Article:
I won't even get into all the comic book characters. Jean Grey alone accounts for about 25% of all resurrections on that date.

brian | May 8, 2003 05:28 PM

"it is indeed always on the same date, and has been since Jesus was crucified"

I don't think so...
if you study the history of most modern christian holidays their dates and many of the traditions are not christian at all. They are pagan for the most part. The dates and practices were chosen by the christians to coincide with the pagan practices of the day. They did this so that the pill of christianity would not be so hard to swallow. Unfortunately it caused many undesireable aspects of the pagan world to be associated with christianity and Christ himself. This has caused much division and strife in the christian church.

This is a short essay on easter.
http://wilstar.com/holidays/easter.htm

Brian

Jim | May 8, 2003 05:29 PM

How about Stephen Crane? I always used to use him in that phrase -- "By the time he was my age Stephen Crane had been dead for x years." -- And since he died at age twenty-eight that meant I could use that line even before I turned thirty.

Bill Peschel | May 8, 2003 06:18 PM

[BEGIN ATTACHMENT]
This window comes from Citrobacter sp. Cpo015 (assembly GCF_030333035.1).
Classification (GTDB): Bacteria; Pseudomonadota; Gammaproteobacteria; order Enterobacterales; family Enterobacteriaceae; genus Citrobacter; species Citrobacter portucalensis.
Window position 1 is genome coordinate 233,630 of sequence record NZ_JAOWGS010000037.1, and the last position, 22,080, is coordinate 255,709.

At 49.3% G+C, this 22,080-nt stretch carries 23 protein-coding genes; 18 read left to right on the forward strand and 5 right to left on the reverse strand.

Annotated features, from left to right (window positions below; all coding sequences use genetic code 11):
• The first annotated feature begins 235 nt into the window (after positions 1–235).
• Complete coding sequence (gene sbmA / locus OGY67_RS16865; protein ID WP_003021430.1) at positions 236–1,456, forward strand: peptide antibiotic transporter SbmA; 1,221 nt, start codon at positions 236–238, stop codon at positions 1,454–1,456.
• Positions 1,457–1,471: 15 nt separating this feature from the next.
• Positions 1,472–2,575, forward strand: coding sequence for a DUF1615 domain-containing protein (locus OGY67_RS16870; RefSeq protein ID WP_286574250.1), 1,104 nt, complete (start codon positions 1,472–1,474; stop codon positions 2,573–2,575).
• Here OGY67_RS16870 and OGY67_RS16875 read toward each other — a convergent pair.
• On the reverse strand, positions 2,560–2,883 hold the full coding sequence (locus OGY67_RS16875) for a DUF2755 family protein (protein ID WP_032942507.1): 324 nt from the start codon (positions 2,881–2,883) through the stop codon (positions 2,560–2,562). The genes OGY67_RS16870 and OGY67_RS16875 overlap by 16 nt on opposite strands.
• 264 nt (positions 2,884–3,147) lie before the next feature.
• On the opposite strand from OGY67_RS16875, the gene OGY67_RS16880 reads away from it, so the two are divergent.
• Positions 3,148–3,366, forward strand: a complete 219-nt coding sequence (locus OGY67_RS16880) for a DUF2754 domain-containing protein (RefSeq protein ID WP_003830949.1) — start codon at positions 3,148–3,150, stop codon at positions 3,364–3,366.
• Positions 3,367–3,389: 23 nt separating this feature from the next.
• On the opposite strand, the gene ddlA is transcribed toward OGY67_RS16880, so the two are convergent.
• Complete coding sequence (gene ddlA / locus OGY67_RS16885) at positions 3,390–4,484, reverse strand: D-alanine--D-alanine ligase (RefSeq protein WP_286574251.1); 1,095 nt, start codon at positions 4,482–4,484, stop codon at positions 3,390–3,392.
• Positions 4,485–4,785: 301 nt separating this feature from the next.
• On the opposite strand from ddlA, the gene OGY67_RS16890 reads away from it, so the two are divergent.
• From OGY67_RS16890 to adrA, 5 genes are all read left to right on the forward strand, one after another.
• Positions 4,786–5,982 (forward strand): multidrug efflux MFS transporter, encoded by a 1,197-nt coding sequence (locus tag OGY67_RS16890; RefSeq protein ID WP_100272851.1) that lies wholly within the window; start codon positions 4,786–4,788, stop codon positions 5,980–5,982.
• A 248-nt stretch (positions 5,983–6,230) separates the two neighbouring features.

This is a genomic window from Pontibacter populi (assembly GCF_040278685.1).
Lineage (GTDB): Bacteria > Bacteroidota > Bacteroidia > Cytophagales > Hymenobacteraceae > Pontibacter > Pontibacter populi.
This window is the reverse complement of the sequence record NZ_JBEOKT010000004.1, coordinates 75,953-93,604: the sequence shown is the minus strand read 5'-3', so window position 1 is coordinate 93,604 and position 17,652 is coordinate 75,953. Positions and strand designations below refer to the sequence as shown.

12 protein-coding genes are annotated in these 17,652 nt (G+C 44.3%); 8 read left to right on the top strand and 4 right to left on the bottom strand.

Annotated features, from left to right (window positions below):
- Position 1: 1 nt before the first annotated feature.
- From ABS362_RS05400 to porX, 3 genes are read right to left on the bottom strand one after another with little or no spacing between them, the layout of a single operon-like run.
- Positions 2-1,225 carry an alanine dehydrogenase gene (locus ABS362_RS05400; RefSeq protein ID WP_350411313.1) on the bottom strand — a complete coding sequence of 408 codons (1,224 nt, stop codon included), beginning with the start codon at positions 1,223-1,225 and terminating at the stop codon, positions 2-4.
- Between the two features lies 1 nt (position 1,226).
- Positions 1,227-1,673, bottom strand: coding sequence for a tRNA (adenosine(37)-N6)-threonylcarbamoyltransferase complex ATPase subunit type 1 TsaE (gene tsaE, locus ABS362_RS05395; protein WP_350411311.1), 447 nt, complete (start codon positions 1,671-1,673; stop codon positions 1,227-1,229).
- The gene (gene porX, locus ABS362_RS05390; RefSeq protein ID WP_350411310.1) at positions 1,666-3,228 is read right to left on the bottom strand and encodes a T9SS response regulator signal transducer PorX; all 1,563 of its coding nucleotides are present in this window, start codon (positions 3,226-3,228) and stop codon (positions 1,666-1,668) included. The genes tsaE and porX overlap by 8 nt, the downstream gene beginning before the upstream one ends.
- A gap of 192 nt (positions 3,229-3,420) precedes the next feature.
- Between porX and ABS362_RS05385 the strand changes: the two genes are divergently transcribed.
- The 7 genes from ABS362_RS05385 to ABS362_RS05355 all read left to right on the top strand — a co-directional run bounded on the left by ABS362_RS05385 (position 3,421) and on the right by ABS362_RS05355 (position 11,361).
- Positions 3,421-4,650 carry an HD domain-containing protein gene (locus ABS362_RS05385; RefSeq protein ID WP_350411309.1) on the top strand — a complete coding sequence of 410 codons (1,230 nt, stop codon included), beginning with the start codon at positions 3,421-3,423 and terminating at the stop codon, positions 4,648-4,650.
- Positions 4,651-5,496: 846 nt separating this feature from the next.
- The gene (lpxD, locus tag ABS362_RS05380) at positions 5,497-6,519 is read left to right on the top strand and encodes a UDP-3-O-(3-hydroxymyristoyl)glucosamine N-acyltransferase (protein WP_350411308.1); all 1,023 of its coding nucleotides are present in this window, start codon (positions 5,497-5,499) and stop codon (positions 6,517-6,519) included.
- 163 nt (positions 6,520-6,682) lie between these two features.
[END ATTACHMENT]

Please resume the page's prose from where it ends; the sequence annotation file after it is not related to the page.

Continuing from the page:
Two years from now, you can use Mozart (to steal Tom Lerher's line). He dropped off the twig at 35.

Luke | May 8, 2003 06:38 PM

Of course, if we want an accurate lunar dating of Jesus' death, just be sure to have Easter on the Passover weekend. I'm sure the Jews have been keeping good track of it.

Anonymous | May 8, 2003 08:35 PM

Usually religion justifies war. In this case, war must justify religion when so irrelavent a topic as the age of the most important bibilical character is worth so much religious graffiti. Age is but a molecule in the length of immortality, ah huh. How many candles to put in the cake? Only the Easter rabbit knows for sure. Easter was suppose to be about bread and wine or is bread and wine only made in France these days? Better if the flock of sheep be sent to Scalzi's pastures so John need not take bumpy rides on the lawnmower. Humans always have imbued their brain cells with religious artifacts as a matter of devotion, but in today's era, a simple plastic Jesus suspended from the backview-mirror of an SUV has more purpose than figuring out how old Jesus is suppose to be at the Second Coming. By the way, it is important to know just how many candles are in a single box of candles otherwise it's another trip to the store.

Anonymous | May 8, 2003 08:37 PM

SENT BY RON

_Jon | May 9, 2003 10:02 AM


I was nervous about posting this line:

"Well, that is assuming you believe 'Jesus' actually existed."